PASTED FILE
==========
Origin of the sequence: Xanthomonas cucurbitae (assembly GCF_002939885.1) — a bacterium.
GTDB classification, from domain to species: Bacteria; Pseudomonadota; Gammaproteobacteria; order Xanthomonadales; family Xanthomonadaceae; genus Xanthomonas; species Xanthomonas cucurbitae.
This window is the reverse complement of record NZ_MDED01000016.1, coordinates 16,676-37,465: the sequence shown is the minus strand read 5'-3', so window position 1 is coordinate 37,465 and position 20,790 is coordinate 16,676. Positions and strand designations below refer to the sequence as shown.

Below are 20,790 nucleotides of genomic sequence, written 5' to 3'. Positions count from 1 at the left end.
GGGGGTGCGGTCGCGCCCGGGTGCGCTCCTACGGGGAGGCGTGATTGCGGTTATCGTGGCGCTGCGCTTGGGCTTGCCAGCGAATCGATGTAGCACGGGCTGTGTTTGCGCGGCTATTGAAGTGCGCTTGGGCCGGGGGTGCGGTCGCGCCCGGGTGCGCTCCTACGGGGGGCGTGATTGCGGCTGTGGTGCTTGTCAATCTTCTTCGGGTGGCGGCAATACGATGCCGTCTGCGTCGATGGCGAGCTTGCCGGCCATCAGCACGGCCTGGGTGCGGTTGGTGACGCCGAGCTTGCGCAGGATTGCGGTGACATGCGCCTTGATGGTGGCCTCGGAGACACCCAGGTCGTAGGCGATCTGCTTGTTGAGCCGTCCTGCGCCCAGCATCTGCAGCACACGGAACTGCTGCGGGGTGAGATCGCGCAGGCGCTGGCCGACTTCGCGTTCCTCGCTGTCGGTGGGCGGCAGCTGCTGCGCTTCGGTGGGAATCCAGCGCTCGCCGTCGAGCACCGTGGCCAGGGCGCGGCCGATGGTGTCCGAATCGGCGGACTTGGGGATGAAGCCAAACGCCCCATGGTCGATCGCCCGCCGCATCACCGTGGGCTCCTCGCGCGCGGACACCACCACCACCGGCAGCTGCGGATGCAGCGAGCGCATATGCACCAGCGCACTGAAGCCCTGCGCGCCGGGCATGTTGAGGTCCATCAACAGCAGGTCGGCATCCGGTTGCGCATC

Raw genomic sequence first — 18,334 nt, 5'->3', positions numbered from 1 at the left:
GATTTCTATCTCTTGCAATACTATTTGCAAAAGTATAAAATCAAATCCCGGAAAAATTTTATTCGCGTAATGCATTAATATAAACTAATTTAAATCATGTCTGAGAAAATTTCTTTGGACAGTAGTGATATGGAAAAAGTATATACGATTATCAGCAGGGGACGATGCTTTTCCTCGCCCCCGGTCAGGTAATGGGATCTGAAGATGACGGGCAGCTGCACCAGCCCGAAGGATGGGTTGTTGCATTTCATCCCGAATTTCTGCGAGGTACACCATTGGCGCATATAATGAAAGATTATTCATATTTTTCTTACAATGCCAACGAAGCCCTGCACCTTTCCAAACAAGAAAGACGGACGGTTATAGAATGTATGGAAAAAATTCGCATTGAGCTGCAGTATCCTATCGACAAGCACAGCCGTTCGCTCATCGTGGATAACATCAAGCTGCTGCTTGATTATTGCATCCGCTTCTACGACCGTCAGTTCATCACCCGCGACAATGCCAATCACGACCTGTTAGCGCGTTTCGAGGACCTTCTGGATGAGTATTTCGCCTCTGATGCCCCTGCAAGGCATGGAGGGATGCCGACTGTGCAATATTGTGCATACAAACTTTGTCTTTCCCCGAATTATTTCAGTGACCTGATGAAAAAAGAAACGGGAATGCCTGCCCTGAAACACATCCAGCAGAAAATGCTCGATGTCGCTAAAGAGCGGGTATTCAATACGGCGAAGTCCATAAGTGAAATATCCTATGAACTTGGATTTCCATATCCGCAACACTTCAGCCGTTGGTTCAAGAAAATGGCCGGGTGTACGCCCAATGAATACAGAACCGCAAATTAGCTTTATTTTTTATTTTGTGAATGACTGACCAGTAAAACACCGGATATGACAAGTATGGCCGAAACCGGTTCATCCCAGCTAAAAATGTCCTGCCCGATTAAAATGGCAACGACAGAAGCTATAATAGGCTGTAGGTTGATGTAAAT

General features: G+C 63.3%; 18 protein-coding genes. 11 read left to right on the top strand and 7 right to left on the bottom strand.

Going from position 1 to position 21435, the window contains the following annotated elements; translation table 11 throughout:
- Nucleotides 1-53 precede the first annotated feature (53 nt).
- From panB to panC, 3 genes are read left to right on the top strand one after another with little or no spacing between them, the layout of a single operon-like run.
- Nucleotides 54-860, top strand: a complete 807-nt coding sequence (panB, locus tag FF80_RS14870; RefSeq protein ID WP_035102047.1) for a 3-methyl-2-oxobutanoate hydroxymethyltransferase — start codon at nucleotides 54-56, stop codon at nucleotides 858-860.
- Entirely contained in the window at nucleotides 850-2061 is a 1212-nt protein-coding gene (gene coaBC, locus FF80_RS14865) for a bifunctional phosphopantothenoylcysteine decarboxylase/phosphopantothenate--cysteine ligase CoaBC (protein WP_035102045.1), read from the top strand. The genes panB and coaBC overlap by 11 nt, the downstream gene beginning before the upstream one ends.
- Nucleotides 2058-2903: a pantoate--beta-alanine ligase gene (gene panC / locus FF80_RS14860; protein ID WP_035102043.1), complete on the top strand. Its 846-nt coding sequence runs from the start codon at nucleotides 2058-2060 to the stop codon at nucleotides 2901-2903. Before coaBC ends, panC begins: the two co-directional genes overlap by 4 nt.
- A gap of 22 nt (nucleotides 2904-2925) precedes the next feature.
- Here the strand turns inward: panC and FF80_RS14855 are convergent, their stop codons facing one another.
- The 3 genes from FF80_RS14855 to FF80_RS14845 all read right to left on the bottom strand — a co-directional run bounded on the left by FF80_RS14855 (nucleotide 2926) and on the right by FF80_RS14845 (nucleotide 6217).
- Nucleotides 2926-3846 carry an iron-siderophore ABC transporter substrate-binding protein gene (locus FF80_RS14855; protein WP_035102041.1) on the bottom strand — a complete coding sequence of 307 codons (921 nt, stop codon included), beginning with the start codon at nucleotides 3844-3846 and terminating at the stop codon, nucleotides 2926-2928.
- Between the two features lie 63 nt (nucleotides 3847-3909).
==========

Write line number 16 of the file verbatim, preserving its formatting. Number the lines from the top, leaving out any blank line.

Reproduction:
- Here the strand turns inward: panC and FF80_RS14855 are convergent, their stop codons facing one another.